Passing the stress test
Many students suffer ‘intense’ anxiety over the thought of going back to school
In theory, August is a blissful reprieve from the stress of the homework, academic pressure and social scrutiny. But that’s not the reality.
August is one long Sunday, with kids dreading what’s to come. Dr. Barbara Greenberg sees the back-to-school blues setting in once July is over, with many kids spending this past month anxious. “Anxiety levels have skyrocketed,” she said.
What was once her slowest month is now her busiest. “August was traditionally downtime for kids and teens — not anymore. I’m seeing more and more kids, and many are feeling they’re behind before they even start.”
Greenberg, a teen clinical psychologist at drbarbaragreenberg.com, sees academic pressures starting earlier, sports being more competitive and less fun, and social comparisons relentless and toxic. “Now middle schoolers are worried about getting into certain universities. Kids have intense anxiety about fitting in, but it’s the engagement in social comparisons that creates terrible anxiety in kids.”
While the summer months can provide a breather from ruthless social media comparisons, once school starts it’s all about trying to fit in and “there’s no way to stay off the social media platforms. Instagram can be very depressing — it’s all about impression management and fabricated moments of seemingly happy, fun-filled lives.”
It’s ugly and fuels poor mental health, taking them to a place of anxiety, depression, panic attacks, body hate and more, says Greenberg, the teen doctor for Psychology Today.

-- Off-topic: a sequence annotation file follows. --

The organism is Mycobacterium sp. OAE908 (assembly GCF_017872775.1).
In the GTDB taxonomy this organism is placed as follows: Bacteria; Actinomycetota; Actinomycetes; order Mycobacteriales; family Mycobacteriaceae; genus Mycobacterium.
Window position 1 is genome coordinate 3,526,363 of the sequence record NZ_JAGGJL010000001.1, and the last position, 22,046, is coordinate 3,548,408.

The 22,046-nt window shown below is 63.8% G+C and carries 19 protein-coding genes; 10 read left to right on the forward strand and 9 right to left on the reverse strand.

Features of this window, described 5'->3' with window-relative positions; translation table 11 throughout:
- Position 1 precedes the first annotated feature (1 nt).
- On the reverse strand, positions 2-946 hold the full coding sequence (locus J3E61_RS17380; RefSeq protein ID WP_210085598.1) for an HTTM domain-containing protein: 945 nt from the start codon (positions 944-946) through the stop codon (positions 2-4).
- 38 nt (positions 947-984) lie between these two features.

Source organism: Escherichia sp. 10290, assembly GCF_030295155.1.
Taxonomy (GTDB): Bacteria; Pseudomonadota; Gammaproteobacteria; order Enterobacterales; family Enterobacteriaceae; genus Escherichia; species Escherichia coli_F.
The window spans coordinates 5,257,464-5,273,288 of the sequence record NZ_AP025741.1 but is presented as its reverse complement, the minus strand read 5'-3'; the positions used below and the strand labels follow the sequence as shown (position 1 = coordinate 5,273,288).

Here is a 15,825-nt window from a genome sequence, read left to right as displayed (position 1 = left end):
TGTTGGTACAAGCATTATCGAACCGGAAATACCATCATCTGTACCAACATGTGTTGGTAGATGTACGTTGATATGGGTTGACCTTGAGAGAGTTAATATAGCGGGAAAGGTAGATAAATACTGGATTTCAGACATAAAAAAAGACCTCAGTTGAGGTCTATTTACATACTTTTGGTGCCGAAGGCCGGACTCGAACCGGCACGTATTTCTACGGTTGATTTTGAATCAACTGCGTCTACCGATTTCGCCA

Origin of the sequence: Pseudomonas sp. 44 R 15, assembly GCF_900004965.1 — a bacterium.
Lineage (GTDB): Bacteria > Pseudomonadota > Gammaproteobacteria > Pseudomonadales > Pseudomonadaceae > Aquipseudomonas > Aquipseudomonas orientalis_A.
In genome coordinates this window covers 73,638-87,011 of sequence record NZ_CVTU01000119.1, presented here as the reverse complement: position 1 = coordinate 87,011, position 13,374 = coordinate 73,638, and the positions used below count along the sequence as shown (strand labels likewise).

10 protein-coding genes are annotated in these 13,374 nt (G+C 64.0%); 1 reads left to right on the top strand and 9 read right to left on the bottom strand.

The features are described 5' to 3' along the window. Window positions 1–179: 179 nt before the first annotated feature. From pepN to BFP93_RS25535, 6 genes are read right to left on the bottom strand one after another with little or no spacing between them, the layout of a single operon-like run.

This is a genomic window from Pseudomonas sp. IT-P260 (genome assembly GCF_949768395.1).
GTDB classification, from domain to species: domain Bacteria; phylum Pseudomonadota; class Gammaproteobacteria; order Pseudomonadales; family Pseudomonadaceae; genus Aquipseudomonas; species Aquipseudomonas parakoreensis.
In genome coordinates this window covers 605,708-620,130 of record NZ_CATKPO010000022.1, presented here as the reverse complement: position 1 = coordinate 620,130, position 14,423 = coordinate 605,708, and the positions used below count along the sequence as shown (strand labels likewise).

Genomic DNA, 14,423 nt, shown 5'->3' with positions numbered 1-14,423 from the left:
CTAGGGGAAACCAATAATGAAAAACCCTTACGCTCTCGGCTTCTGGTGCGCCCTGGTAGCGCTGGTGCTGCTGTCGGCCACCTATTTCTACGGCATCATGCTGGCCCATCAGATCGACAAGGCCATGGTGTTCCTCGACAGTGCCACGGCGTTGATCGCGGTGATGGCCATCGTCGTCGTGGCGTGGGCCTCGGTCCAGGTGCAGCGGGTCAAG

Actually Instagram is the most detrimental social networking app for young people’s mental health, followed closely by Snapchat, reports #StatusofMind, a new survey by the Royal Society for Public Health in the U.K.
Summers are further marred by worries about being bullied, especially when kids are facing a new school or entering high school. “They worry about being rejected and if they’ll have a friendship group to belong to.”
Many parents also experience anxiety and dread as they anticipate the new school year and the return to the grind and anticipation of arguments, tension, pressure and deadlines, says Ari Fox, a psychotherapist specializing in school-related issues at copewithschoolnyc.com.
“Parents need to be careful not to get caught up in joint depression and anxiety with their kids,” warns Greenberg.
Fox adds that students today face intense academic pressures in school highlighted by fear of failure, increased focus on testing and a growing sense that one must know in what field he or she will work.
Many schools have reduced physical education, adds Fox.
“Unfortunately, this deprives students of an important stressreducing tool and can negatively affect both physical and mental wellness.”
Back to school can be a stressful time for both parents and children, as multiple pressures take their toll on kids.